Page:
DIRECTOR, Alexandra Boughton


ANNIE, Helen Andrews
CELIA,  Dawn Stephens
CHRIS,  Jo Weller
CORA,  Nikki Plowman
JESSIE  Jude Perrett
RUTH,  Racheal Rhodes
JOHN,  Tony Creasey
ROD,  Alan Thornhill
COLIN,  Andrew Boughton
DENIS,  Mike Byrne
LAWRENCE,  Lewis Hoskins
DANNY,  Peter Salt
TOMMO,  Daniel Bayley
JENNY,  Beatriz Jennings
MARIE,  Sally Waghorn
MISS WILSON (TEA),  Kim Seymour
MISS WILSON (COFFEE)), Jenny Manville
BRENDA HULSE/ENSEMBLE 1 (F),  Ingrid Collins
ENSEMBLE 3 (F), Robyn Davies
ENSEMBLE 4 (F),  Charlotte Parrott
ENSEMBLE 6 (M),  Paul Allum


“Such an admirable thing and such a lesson in life.”

With people bursting into song at every opportunity musical theatre can often seem artificial, but, at its best, it can achieve a truth and reality that can elude more conventional drama. “Calendar Girls” is a case in point,  a show about real people in a real situation, how some members of the WI produce a fundraising nude calendar in memory of a much-loved man, an inspirational story of comfort and hope in the darkest of times. Parts of it are a painful watch. Sorrow and heartbreak has to be worked through before the story builds to a joyous and life-affirming climax. With laughter and tears in equal measure, “Calendar Girls” is a challenging show, both logistically and emotionally.

Haslemere Players has just passed the test with flying colours. The show depicts a close community and perhaps it takes a community such as the Players to do it justice. There is a huge reservoir of talent and a striving for excellence in this group. The result of this talent and commitment, brought together and beautifully presented by Alex Boughton and Lizzie Hales, was a triumph for all concerned and a joy to witness

“Calendar Girls” is a love story, of  Annie and John, one in which one of the lovers disappears halfway through. Tony Creasey was deeply moving as John, whose death from cancer is the trigger for all that comes after. His final words before he left us – “such an admirable thing and such a lesson in life” – were almost unbearably poignant. A dignified, stoical  performance. We could see why Annie loves him.

Helen Andrews, a welcome newcomer to the Haslemere stage, delivered a pitch perfect performance as Annie. For those who have cared for the terminally ill, her singing of the Very, Slightly, Almost sequence, hope turning to grim despair, was painfully true and emotionally accurate, bringing many in the audience to tears.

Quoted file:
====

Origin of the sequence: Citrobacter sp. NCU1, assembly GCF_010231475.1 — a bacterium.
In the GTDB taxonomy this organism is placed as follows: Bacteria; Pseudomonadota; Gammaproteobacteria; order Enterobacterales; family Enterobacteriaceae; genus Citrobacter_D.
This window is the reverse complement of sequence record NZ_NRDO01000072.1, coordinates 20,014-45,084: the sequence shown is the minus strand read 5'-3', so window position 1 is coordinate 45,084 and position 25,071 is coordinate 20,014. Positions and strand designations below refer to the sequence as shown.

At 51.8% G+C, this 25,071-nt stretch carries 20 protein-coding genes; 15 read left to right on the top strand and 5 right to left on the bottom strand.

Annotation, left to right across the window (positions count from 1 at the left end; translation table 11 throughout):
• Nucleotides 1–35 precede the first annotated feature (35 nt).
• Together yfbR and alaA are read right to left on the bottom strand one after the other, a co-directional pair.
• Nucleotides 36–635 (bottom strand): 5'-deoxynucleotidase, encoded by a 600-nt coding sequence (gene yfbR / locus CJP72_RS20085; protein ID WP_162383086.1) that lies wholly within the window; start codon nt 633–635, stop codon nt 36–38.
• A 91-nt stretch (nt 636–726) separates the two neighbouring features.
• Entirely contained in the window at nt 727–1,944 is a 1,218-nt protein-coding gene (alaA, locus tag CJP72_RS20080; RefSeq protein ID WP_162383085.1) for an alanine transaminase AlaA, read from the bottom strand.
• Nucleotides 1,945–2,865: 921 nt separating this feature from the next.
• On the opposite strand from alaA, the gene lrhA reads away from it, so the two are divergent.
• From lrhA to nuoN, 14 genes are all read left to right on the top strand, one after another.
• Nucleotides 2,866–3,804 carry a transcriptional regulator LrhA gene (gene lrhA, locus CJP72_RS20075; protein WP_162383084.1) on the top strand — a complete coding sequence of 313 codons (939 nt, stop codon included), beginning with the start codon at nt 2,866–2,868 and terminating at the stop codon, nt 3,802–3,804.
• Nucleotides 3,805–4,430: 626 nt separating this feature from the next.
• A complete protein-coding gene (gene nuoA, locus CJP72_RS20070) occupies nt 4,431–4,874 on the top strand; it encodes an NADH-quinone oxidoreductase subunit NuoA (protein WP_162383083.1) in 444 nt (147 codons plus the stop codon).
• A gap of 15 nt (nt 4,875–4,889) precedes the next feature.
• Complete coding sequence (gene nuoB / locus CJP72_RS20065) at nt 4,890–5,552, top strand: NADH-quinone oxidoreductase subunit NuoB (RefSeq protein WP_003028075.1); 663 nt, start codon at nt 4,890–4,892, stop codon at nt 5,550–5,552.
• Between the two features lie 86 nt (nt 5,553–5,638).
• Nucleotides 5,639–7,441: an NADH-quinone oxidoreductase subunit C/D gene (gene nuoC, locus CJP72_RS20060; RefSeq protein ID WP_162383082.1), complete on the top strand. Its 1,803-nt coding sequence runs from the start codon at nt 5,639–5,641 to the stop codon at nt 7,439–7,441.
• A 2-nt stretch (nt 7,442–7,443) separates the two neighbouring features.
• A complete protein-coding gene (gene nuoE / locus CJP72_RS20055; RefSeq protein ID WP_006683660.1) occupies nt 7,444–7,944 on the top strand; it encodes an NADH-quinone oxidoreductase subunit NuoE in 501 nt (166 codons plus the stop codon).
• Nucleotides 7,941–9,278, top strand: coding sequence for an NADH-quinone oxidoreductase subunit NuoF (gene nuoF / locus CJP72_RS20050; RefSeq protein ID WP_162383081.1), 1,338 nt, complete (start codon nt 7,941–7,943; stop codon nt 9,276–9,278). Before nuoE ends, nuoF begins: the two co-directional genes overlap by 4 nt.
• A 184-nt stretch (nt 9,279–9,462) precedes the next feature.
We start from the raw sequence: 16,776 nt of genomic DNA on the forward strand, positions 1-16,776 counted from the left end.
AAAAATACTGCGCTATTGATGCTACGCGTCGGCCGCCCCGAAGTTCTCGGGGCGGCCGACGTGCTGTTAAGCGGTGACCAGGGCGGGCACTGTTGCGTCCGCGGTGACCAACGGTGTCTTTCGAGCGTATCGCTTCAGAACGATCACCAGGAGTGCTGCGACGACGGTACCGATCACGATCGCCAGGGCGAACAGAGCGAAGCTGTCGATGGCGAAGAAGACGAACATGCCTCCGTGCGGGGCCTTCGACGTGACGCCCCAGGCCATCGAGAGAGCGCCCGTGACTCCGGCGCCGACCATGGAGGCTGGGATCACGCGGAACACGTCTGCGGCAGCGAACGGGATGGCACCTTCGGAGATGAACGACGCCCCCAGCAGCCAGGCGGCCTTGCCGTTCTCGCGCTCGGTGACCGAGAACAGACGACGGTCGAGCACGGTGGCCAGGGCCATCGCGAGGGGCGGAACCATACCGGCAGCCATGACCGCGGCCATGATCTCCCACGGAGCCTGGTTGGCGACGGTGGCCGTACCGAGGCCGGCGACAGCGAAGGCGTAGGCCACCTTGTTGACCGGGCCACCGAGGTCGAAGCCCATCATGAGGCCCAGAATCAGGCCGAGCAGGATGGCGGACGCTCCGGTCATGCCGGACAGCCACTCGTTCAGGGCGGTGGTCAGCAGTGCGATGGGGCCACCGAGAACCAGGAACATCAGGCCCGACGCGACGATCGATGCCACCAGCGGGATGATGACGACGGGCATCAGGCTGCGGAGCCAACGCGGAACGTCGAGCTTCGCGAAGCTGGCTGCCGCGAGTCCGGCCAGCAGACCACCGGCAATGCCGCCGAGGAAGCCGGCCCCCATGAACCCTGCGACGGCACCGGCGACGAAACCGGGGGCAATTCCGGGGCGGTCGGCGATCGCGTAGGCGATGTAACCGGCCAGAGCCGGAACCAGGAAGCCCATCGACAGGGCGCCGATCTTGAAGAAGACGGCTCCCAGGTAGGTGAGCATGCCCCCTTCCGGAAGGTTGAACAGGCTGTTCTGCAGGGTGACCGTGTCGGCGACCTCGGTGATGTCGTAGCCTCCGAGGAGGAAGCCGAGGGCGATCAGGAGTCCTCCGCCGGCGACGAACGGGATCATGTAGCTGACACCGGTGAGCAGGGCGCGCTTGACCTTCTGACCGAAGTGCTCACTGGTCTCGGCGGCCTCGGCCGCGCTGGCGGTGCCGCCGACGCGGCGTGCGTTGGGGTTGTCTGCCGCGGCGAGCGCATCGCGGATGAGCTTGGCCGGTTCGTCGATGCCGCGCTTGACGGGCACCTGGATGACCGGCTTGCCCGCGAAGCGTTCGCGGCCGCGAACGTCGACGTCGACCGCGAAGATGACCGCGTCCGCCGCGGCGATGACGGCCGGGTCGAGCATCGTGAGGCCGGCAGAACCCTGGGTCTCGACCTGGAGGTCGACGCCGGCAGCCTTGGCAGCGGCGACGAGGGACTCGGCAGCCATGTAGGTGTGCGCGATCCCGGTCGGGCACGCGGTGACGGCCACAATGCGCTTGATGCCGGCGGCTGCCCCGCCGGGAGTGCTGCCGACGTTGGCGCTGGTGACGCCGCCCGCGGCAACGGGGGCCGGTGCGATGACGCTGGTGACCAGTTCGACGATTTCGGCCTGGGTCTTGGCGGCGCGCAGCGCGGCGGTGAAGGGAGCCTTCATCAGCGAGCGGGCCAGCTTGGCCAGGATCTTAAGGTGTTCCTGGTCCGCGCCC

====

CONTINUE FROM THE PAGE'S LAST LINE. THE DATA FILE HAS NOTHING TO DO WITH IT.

Then there is the love between Annie and Chris, lifelong friends. Chris is the beating heart of the show, funny, caring, human, the driver of much of the action. Joanna Weller is always excellent onstage but she achieved something special here. She brought Chris (“the crazy paving”} to life, annoying but lovable, a nuanced performance from the heart, an ordinary woman doing an extraordinary thing.

Love permeates the whole show. Not every group will bring this off with as much assurance and panache as the Players have. It is about a village and it takes a village to make it work, demanding a large group of capable actors on the top of their game. The ladies of the WI – Dawn Stephens (who had “a little work done”), Nikki Plowman, Jude Perrett (“no front bottoms, please”) and Rachael Rhodes – were all superb, watchable in their different ways, all united in love of their friends and all finding the courage to bare themselves in a good cause.

There were no weak links. The Players were able to draw on the talents of Sally Waghorn, Lewis Hoskins, Alan Thornhill, Mike Byrne, Andy Boughton, Kim Seymour and Jenny Manville, each seen many times before on the Haslemere stage (though not previously to the same extent with some as here!), who together gave us an affectionate portrayal of  the richness and eccentricity of character that is the hallmark of small, tightly-knit communities. And a special shout-out for the young performers – Peter Salt, Daniel Bayley, Beatriz Jennings – who brought engaging energy and infectious enjoyment  to their roles.  

With “Calendar Girls”, Haslemere Players once again produced work of a high order, entertaining and moving its audience. We are very fortunate to have a group with as much talent and heart as  the Players: long may it continue.

David Greenwood